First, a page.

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And Another Thing...

Creating and following a Fitness for Duty program at your company can help you identify workers who should not be behind the wheel, turning a wrench, assisting a patient or simply working at a computer. In doing so, you can protect your employees from in-jury – and your company from your next claim. The “wrong worker,” is anyone who is physically unable or unfit to perform essential job functions.

This is an important topic for risk managers and human resources specialist to consider now, as many employers are experiencing the aging workforce phenomenon that has appeared across many industries. The Bureau of Labor Statics reports that the 65 and older workforce is growing each year. Experts attribute this to the stressed economy where people are not retiring or are retiring and seeking part time work to supplement their income. This is an important detail, but be mindful not to create a Fitness for Duty Program that just address older workers as this could lead to claims for age discrimination. As you know, everyone can get hurt, or cause an accident and a compliant Fitness for Duty program should be applied across the board for all employees – drivers, aides, and mechanics and office workers.

In creating a Fitness for duty Program, one should review of important employment laws to keep in mind when creating and using a Fitness for Duty program such as The Civil Rights Act, Americans with Disability Act, Age Discrimination in Employment Act; Family Medical Leave Act; and State Workers Compensation Act.  Also you should consider and review regulations specific to your industry that need to be addressed for the positions in your company, for example if you employ CDL drivers the medical exams, mandated Drug and Alcohol Testing; and the Hours of Service restrictions would need to be a part of your Fitness for Duty Policy and Procedures. Employers may feel sometimes regulations in their industry are numerous, in the case of Fitness for Duty, employers can use the regulations to their advantage to insure safe workforce and defend against a claim of discrimination.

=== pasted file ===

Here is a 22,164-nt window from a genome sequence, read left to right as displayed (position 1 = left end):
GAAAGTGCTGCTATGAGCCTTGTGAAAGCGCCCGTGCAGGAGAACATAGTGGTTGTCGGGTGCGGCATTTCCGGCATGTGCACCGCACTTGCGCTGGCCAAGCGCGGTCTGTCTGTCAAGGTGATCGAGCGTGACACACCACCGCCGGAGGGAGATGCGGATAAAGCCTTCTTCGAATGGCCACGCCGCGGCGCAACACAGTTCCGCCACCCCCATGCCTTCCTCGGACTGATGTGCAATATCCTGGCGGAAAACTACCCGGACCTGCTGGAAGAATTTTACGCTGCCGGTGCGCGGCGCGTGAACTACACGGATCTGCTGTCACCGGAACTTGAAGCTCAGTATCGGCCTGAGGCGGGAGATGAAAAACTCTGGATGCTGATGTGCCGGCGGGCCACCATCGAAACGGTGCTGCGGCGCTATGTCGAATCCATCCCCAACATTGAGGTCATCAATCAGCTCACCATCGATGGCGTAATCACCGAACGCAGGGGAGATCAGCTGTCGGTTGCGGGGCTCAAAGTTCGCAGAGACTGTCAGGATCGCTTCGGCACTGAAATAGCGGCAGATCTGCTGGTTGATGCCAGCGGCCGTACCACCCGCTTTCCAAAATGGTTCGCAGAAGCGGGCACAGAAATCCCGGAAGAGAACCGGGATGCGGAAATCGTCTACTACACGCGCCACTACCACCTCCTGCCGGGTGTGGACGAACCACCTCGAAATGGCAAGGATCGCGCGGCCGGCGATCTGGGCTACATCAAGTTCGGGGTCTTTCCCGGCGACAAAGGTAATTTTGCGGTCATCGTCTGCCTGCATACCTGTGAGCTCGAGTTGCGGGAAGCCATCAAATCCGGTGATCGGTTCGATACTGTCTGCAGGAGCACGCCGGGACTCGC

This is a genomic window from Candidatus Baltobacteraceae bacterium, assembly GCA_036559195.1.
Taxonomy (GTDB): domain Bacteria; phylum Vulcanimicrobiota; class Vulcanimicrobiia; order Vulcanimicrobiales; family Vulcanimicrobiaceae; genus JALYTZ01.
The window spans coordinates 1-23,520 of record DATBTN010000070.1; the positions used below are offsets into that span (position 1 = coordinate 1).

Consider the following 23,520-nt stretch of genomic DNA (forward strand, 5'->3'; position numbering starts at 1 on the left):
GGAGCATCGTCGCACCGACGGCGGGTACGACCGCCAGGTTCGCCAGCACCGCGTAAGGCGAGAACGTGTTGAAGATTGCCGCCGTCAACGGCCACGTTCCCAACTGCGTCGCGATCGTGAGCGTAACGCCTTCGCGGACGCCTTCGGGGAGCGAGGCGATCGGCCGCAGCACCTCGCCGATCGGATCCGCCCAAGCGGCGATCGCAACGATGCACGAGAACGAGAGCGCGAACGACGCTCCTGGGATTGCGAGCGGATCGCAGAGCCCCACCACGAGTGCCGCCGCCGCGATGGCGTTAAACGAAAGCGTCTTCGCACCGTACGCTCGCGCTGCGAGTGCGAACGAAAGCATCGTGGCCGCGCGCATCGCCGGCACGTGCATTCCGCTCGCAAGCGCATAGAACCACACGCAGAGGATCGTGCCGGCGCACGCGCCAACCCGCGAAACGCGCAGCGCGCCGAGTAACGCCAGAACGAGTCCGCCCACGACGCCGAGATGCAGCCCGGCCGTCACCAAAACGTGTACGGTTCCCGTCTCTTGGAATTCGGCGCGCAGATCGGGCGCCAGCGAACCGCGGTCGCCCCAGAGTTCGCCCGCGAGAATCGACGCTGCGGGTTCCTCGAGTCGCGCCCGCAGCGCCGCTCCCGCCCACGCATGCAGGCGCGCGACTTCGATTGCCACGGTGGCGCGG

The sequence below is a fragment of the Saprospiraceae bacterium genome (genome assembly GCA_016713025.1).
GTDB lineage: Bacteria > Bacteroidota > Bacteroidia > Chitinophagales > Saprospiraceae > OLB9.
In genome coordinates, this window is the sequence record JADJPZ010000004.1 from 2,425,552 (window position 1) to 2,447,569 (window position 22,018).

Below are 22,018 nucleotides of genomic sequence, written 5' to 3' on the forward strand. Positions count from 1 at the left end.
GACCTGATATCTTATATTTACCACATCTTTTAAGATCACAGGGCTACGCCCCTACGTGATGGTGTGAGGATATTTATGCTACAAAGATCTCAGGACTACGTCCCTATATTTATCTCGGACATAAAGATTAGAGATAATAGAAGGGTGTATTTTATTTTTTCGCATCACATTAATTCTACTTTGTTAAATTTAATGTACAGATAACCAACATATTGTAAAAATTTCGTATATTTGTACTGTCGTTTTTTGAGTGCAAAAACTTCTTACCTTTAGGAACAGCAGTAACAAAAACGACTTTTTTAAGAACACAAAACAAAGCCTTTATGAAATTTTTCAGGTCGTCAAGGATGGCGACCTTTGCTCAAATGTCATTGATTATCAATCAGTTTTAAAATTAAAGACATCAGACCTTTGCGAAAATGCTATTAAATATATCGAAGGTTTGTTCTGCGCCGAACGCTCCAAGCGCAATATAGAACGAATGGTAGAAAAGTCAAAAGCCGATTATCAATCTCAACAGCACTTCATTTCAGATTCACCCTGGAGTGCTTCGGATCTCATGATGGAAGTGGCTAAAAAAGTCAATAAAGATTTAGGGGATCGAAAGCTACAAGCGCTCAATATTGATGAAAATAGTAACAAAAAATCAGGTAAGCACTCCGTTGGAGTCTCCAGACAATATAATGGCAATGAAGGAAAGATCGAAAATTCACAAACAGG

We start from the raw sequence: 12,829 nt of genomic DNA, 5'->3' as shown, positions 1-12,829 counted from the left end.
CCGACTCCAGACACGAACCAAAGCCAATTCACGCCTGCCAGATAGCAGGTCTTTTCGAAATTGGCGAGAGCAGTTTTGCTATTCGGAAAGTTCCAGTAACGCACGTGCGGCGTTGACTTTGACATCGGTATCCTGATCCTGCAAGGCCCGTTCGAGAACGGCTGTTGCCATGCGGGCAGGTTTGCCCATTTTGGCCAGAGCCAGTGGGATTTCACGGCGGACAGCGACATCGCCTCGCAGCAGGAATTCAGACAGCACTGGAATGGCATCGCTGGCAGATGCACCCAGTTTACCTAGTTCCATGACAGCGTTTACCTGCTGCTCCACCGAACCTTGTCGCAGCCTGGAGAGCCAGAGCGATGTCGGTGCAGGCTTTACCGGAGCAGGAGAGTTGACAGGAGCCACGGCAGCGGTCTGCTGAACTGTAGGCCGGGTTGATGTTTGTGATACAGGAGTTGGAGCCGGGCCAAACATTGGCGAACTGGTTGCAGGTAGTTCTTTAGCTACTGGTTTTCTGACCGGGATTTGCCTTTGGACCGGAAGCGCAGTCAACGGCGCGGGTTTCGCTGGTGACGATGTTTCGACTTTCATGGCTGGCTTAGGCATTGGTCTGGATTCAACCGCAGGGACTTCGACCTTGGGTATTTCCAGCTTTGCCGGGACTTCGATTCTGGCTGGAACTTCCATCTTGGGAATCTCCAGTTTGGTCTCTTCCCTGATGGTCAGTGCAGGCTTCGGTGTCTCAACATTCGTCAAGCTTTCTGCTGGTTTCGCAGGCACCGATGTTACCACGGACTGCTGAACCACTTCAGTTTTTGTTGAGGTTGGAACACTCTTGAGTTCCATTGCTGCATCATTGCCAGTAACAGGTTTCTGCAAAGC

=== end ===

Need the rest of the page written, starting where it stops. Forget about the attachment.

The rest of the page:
To create a compliant Fitness for Duty Program one should include the following: Employee Policies and Office Procedures that communicate the company’s Drug and Alcohol Policy, Workers’ Comp Policy, Leave of Absence and Return to Work Policy and Fitness for Duty Policy. Employers should also have a detailed Job Description that includes the physical demands of the job. Employers should have a job description for every position. The job descriptions should identify the essential and non-essential job duties in addition to the working environment and physical demands of each individual position.  

The other important element of a good Fitness for Duty Program is education and training.  Once created and approved, be sure to review policies and expectations with employees, and have them sign an acknowledgement form to insure they are committed to safe workplace under the Fitness for Duty Program. This ensures that if and when an issue comes up the employees is not surprised that they need to go for a drug test, clearance physical or have a post- accident/event job duties screening.

Completing this preparation in advance of a real event will insure you have the tools and information in place when needed. If you need assistance in creating your Fitness for Duty Program you may find it helpful to speak with your existing experts in the field of Risk Management such as you workers compensation carrier, third party drug and alcohol tester, HR department, and/or seek out legal counsel to insure you are creating a compliant solution using a Fitness for Duty Program and good risk management techniques.

R C Kelly Law Associates has help create compliant Fitness for Duty Programs and assist employers with specific employee events surrounding fitness for duty issue which often is coupled with other employment law risks.  For more information call 215-896-3846 or email help@rckelly.com

 

 




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